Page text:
Under the Dowry Prohibition Law it is an offense to both take dowry OR to give dowry. So the groom and his family who have taken dowry can be charged. And if the bride’s family has complied with the dowry demand and given dowry, they can also be charged as guilty as under this law.
The punishment for violating the law is 5 years imprisonment + Rs.15000/- fine or the value of the dowry given, whichever is more.
Q. What is considered to be Dowry?
Any kind of demand made by the groom or his family, that involves a direct or indirect “deal” in connection with the wedding, is considered a dowry. This demand can be made before, or during, or after the wedding. It can be cash, valuable security, property or any other favors.
It includes anything that is sought either directly by the groom’s family or indirectly through a third party. Examples of dowry demands can include things like: “We need our mortgage paid, so we can have the money for the wedding,’ or ‘Our younger son has got into medical school and we need his fees paid,’ or ‘Find a job for this relative,’ or ‘We need a car so your daughter can live comfortably with us.’
11th November, 2010
This is a guest post by Rita Banerji
The news of President Obama’s admiration for Gandhi preceded his visit to India. How Gandhi has inspired his life, and how a portrait of his hangs in his Senate office. He told the Indian Parliament that he owes his own Presidency to Gandhi. So how closely does Obama follow in his mentor’s footsteps?
To sum up Gandhi’s ideologies, they included the rejection of all of the following: war and weaponry, capitalism, large-scale industries, and science and technology. On the eve before his departure President Obama assured an economically depressed U.S., “I’m going to be leaving tomorrow for India, and the primary purpose is to take a bunch of US companies and open up markets so that we can sell in Asia and some of the fastest-growing markets in the world.” And he did exactly that by striking some hard, billion dollars sales deals with India on the purchase of weapons, warfare systems and Boeing aircraft.
Though it might seem like Obama is contradicting Gandhi’s ideologies, he isn’t doing anything that Gandhi himself didn’t.
7th November, 2010
This is a guest post by Rita Banerji
‘Eat Pray Love’ was showing in theaters in India about two weeks ago, and I have to admit, that like most here, I too went to see it just to see how the country looks on the big screen. But the one question that’s been nagging at me since is, “Why did they have to get Tulsi married?”
The seventeen-year-old Indian girl, Tulsi, who Liz Gilbert befriends at the ashram, has a colorful wedding in the film, which she does not in the book. True, films often distort their source to suit the audience’s whims. And a Bollywood style wedding would certainly spice up the visual appeal. Yet I found Tulsi’s wedding to be a symbolic slaughter of the spirit of this book; a mockery of one of its core issues.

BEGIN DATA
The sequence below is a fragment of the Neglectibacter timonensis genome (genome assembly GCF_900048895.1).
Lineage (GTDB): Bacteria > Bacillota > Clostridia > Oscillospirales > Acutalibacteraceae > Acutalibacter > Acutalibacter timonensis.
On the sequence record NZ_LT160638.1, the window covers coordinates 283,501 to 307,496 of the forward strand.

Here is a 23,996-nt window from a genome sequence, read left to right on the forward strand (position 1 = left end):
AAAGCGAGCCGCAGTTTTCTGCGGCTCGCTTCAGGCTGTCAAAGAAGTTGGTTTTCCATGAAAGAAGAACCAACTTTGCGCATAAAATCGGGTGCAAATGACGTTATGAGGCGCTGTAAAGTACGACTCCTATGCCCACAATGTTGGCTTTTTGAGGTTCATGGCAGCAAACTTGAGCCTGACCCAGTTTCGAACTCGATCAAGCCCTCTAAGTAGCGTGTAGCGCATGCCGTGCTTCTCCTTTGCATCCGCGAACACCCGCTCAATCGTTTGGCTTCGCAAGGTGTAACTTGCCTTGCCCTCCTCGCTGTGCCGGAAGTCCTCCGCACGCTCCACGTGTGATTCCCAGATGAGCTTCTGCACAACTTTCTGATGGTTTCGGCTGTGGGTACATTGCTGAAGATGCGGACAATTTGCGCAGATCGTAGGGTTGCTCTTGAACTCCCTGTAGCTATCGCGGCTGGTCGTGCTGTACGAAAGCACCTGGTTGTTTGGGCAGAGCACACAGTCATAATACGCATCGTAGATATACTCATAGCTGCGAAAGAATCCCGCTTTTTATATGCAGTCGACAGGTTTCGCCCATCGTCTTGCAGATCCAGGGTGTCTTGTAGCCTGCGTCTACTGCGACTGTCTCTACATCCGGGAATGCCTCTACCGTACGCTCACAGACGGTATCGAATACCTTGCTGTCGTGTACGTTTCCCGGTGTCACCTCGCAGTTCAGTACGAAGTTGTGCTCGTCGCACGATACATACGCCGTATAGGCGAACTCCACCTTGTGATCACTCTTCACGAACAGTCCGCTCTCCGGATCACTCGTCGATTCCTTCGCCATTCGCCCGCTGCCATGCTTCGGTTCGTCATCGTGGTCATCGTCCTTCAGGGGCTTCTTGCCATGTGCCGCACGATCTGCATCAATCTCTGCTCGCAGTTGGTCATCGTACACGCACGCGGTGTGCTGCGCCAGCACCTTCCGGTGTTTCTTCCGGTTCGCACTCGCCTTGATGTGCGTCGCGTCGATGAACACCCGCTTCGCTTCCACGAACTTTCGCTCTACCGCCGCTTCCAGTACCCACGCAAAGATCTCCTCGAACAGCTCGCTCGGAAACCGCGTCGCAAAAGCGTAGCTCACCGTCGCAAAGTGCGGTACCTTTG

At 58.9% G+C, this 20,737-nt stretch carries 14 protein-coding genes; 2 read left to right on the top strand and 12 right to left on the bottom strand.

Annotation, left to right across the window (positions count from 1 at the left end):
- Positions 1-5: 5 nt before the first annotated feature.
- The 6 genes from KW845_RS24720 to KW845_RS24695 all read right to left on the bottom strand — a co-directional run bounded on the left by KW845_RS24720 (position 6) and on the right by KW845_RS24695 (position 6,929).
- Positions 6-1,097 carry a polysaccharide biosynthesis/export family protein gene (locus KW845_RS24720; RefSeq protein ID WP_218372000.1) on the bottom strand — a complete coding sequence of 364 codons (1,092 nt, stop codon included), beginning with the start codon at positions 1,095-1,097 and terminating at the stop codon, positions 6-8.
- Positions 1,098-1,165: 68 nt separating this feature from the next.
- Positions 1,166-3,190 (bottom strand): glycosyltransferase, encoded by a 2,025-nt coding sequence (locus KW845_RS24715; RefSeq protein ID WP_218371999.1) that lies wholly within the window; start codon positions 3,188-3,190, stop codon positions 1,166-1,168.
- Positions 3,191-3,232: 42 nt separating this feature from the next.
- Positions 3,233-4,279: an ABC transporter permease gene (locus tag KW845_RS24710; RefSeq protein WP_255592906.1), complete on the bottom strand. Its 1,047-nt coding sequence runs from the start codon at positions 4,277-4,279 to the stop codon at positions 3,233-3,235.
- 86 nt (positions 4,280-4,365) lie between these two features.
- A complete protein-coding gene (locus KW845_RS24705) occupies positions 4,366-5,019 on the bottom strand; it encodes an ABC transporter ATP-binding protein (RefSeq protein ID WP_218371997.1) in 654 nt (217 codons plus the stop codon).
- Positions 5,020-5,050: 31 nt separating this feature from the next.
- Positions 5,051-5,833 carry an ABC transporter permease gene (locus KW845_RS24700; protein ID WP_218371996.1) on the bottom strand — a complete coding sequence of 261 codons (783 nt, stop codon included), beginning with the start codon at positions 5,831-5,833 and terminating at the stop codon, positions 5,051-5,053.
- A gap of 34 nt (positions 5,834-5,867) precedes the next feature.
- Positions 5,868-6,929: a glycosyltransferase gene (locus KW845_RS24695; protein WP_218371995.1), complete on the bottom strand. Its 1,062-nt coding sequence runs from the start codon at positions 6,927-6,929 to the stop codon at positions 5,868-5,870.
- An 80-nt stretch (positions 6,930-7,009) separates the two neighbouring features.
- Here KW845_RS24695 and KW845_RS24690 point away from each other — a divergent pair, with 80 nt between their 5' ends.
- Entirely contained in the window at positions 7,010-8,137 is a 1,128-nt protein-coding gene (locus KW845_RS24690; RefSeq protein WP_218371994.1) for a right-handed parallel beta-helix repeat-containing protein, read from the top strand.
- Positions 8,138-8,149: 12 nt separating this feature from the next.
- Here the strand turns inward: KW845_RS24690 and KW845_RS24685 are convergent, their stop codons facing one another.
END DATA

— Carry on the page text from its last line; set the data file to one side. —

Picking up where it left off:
Since Liz already travels, explores and writes, doing all she truly loves, what was her big soul-searching journey all about? In her own words: “I don’t want to have a baby,” an issue she wrestles with incessantly. “That deadline of THIRTY loomed over me..and I discovered I did not want to be pregnant.” And again, “I well know what desire feels like. But it [the desire for a child] wasn’t there.” Her real concern about motherhood, it seems is how she would be perceived if she openly admitted she didn’t desire children. She agonizes over how people would “judge” her. “What kind of a person does that make me?”
26th October, 2010
This is a cross post by Rita Banerji
Two years ago, two events of immense significance took place in the village of Kaluvas in Haryana.
A young man from this village, Vijender Singh won a bronze medal for India, at the Olympic Games in Beijing, putting this village in the global limelight.
Two months after that in November, during the Diwali festival, two teenage girls became victims of a brutal gang attack by the villagers. They were stoned, and hacked with machetes and axes. As they lay unconscious and bleeding, they were doused with gasoline and burnt alive. The entire community then participated in a conspiracy of silence to hide their crime.
24th September, 2010
Update: I’ve changed the headline from ‘arrested’. That was my mistake.
News reports from India state that Roy, the author of the Booker Prize winning novel The God of Small Things, will be arrested and charged with ‘sedition’ over comments she made on Kashmir.
In statement issued to news organisations and campaigners (reproduced below), Roy claims she said only “what millions of people here say every day” and that her comments against India’s operations in Kashmir were made in support of her fellow countrymen.
Lisa Appignanesi, President of English PEN, said:
Since June, Kashmiri journalists and broadcasters attempting to report on unrest in Indian-administered Kashmir have been subject to violence and gagging.